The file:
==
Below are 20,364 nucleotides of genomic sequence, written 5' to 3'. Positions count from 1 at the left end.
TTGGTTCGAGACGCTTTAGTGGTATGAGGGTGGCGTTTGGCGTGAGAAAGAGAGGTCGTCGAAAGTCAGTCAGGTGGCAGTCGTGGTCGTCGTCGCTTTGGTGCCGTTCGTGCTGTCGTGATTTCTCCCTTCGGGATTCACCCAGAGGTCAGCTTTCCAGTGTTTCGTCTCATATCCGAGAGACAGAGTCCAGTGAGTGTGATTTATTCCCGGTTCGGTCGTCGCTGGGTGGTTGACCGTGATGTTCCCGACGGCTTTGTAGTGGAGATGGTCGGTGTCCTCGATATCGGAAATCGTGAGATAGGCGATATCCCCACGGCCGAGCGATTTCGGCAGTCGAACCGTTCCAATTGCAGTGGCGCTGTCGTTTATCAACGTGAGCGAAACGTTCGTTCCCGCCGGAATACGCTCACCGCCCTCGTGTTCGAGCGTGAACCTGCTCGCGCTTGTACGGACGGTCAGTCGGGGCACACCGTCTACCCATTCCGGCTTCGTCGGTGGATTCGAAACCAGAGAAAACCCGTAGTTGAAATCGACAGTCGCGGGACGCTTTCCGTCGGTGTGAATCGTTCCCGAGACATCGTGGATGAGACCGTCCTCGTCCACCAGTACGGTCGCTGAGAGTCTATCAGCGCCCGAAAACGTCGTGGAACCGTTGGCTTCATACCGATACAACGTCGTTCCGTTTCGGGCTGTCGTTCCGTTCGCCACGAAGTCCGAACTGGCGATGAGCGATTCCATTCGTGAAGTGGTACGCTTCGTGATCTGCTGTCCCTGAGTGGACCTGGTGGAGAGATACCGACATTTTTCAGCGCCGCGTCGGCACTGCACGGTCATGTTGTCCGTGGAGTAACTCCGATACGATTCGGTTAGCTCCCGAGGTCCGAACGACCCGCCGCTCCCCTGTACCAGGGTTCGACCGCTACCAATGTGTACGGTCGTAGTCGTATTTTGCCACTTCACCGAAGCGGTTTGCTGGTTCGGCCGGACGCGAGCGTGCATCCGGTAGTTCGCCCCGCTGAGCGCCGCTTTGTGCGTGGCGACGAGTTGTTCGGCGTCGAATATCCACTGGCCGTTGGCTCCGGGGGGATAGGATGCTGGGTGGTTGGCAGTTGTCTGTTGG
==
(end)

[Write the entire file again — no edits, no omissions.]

Below are 20,364 nucleotides of genomic sequence, written 5' to 3'. Positions count from 1 at the left end.
TTGGTTCGAGACGCTTTAGTGGTATGAGGGTGGCGTTTGGCGTGAGAAAGAGAGGTCGTCGAAAGTCAGTCAGGTGGCAGTCGTGGTCGTCGTCGCTTTGGTGCCGTTCGTGCTGTCGTGATTTCTCCCTTCGGGATTCACCCAGAGGTCAGCTTTCCAGTGTTTCGTCTCATATCCGAGAGACAGAGTCCAGTGAGTGTGATTTATTCCCGGTTCGGTCGTCGCTGGGTGGTTGACCGTGATGTTCCCGACGGCTTTGTAGTGGAGATGGTCGGTGTCCTCGATATCGGAAATCGTGAGATAGGCGATATCCCCACGGCCGAGCGATTTCGGCAGTCGAACCGTTCCAATTGCAGTGGCGCTGTCGTTTATCAACGTGAGCGAAACGTTCGTTCCCGCCGGAATACGCTCACCGCCCTCGTGTTCGAGCGTGAACCTGCTCGCGCTTGTACGGACGGTCAGTCGGGGCACACCGTCTACCCATTCCGGCTTCGTCGGTGGATTCGAAACCAGAGAAAACCCGTAGTTGAAATCGACAGTCGCGGGACGCTTTCCGTCGGTGTGAATCGTTCCCGAGACATCGTGGATGAGACCGTCCTCGTCCACCAGTACGGTCGCTGAGAGTCTATCAGCGCCCGAAAACGTCGTGGAACCGTTGGCTTCATACCGATACAACGTCGTTCCGTTTCGGGCTGTCGTTCCGTTCGCCACGAAGTCCGAACTGGCGATGAGCGATTCCATTCGTGAAGTGGTACGCTTCGTGATCTGCTGTCCCTGAGTGGACCTGGTGGAGAGATACCGACATTTTTCAGCGCCGCGTCGGCACTGCACGGTCATGTTGTCCGTGGAGTAACTCCGATACGATTCGGTTAGCTCCCGAGGTCCGAACGACCCGCCGCTCCCCTGTACCAGGGTTCGACCGCTACCAATGTGTACGGTCGTAGTCGTATTTTGCCACTTCACCGAAGCGGTTTGCTGGTTCGGCCGGACGCGAGCGTGCATCCGGTAGTTCGCCCCGCTGAGCGCCGCTTTGTGCGTGGCGACGAGTTGTTCGGCGTCGAATATCCACTGGCCGTTGGCTCCGGGGGGATAGGATGCTGGGTGGTTGGCAGTTGTCTGTTGG